• Corps buy ‘kidnap for ransom’ insurance with conditions:
    • Insured cannot know about it
    • Corporation provides security
  • In some areas, kidnapping occurs because corp didn’t know who to pay protection money to
  • Lloyd’s of London brokers a market of insurance companies willing to ensure special risks (like a basketball player’s knee)
    • The market settles into a civil equilibrium
    • Small supply. Crisis responders (often ex-special forces) retained by the insurer will have specific experience with a class of kidnapper
    • Insurers share info and more coordinated than the heterogenous kidnappers which keep prices down. However, when gov’t come in splashing the pot it changes the dynamics of the game as it raises the expectations of kidnappers b/c of public pressures and gov’t large resources and because unlike insurers they are in a one-off game (France hopes the next victim is Swiss)
  • Each kidnap market has local conventions
    • Example: Pirates want money dropped in canisters next to the ship so that kidnappers can stay high enough to avoid capture himself
    • Businesses that provide secure common ground for handoffs(almost like escrow!)
    • Trustworthy middlemen — again ‘shadow of the future’; reputations and long-running exchanges (reminds me of my open-outcry trading past. In the pits, your “word was your bond”)
    • While any one transaction can go wrong on average the market hovers around a going price.
    • If kidnappers make mistakes, then they are out of business.
      • “Sometimes you have very emotional kidnappers. Sometimes you have stupid kidnappers. But stupid kidnappers will reveal information. And ultimately it is in the insurer’s interest to eliminate stupid kidnappers–well, eliminate kidnappers where possible. But if you have stupid kidnappers who make mistakes, you can remove them from the market by dropping some hints to the police.”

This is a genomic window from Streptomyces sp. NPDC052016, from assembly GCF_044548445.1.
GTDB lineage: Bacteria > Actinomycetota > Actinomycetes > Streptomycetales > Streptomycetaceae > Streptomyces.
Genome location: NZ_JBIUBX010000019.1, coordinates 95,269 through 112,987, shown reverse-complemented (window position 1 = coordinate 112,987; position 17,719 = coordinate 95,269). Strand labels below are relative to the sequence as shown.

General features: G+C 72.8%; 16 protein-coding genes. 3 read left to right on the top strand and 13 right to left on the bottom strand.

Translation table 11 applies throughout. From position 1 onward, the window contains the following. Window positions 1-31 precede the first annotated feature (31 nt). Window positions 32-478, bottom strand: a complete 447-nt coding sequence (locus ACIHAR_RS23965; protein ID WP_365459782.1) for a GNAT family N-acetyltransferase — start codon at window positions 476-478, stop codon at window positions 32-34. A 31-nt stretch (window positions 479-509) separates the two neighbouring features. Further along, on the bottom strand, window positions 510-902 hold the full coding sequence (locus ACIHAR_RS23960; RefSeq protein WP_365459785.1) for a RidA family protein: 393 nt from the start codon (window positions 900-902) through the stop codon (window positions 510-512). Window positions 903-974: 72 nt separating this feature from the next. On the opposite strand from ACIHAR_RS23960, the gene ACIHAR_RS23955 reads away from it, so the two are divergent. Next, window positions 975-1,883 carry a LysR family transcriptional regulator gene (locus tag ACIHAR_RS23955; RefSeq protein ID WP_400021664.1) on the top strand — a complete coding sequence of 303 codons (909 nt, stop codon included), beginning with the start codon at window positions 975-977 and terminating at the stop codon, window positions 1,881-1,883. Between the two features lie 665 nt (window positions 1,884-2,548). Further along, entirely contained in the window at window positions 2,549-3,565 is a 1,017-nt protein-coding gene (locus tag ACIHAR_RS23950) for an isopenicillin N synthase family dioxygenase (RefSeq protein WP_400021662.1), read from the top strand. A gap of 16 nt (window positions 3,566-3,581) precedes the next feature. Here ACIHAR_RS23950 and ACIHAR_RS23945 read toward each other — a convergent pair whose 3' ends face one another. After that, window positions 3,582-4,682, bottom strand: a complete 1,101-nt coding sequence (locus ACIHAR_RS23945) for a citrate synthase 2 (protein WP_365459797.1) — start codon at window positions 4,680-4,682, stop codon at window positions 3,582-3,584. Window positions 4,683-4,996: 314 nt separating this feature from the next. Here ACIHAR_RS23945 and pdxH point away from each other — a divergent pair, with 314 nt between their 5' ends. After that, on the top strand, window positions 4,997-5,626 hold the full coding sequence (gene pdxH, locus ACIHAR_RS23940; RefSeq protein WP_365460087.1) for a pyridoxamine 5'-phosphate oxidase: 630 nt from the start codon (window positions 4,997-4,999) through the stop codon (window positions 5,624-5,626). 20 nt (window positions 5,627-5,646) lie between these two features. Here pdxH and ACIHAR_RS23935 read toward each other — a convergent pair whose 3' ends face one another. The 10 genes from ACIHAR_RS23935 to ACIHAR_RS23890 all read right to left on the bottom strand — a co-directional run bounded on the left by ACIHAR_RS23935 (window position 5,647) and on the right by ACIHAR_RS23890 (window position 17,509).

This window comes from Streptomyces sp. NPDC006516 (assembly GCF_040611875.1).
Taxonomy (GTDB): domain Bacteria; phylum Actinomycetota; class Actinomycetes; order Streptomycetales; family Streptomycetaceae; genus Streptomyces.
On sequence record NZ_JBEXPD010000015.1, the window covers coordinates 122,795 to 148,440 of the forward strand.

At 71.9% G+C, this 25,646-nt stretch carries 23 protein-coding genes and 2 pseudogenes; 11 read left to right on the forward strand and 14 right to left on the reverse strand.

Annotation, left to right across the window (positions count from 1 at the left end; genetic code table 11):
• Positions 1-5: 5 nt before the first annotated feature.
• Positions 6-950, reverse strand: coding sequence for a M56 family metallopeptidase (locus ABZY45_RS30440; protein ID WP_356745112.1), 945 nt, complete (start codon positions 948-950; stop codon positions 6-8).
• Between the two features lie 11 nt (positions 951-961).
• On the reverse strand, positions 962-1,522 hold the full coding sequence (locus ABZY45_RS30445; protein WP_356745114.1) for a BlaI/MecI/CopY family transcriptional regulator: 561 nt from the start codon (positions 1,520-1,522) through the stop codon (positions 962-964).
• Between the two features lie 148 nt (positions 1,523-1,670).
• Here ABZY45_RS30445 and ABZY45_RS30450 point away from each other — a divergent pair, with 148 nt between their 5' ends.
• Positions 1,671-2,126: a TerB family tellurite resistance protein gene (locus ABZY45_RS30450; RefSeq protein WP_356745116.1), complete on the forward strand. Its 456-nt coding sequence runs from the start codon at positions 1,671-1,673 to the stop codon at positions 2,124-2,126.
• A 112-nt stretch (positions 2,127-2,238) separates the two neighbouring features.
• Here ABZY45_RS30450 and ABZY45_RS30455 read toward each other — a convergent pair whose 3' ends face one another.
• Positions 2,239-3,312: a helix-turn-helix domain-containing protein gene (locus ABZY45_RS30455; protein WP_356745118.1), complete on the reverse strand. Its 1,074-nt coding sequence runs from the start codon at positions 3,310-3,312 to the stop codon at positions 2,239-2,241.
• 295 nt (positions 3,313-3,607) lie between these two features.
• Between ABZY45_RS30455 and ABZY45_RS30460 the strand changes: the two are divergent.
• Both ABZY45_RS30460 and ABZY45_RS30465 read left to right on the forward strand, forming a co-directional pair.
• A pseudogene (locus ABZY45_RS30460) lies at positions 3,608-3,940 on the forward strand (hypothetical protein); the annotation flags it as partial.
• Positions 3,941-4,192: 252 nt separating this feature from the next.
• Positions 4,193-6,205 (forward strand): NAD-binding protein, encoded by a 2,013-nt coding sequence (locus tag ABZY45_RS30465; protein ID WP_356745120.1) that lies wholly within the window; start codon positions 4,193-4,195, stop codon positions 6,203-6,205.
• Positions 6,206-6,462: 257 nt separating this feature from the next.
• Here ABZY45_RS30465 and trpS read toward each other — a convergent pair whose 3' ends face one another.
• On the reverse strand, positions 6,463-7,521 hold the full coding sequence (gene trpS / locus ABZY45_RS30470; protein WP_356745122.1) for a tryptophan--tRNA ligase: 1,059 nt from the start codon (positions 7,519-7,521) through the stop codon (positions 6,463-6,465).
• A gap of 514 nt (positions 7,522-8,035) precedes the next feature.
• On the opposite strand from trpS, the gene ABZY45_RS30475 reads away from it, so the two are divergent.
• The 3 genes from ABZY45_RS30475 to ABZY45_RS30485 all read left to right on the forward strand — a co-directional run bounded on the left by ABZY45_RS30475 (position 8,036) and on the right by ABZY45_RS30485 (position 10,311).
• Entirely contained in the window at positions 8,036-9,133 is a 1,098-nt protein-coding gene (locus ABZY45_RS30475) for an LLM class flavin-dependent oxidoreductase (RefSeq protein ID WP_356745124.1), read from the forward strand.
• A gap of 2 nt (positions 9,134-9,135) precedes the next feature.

On the game theory of negotiation

  • Manage kidnapper’s expectation of ransom size (hide the fact that the captive is insured)
  • “Squeezing the towel” process as the concessions offered to the kidnappers turn in to a slow drip
    • Eventually, the concessions are below the kidnappers’ cost to hold the victim. For example, the longer a hostage in custody the more expensive (via bribes) to keep it secret
  • Can’t reward kidnapper’s bad behavior or threats (“parenting lesson”)
  • Negotiators help the kidnappers see things through a more rational perspective. And, they educate them. And say, ‘Yes, we don’t want you to hurt Uncle Ted.’ And, ‘You’re not going to get anything out of hurting Uncle Ted.’ And they just help the kidnappers see how that strategy is not going to be helpful.

Notes from Alpha Exchange: Harley Bassman

Link: https://www.youtube.com/watch?v=X8wioRF0434&t=26s

About Harley: There is but one “Convexity Maven” in the world, a moniker that belongs uniquely to Harley Bassman. A 35-year career in financial markets has left Harley steeped in all things relating to the price of and characteristics of optionality.


Dean Curnutt of Macro Risk Advisors interviews “Convexity Maven” Harley Bassman

  • Is there too much short convexity out there?
    • Not in listed option markets where there’s a clearinghouse and vol is explicit traded and monitored
    • Risk is in the implicit convexity similar to portfolio insurance
  • Bassman on volatility surfaces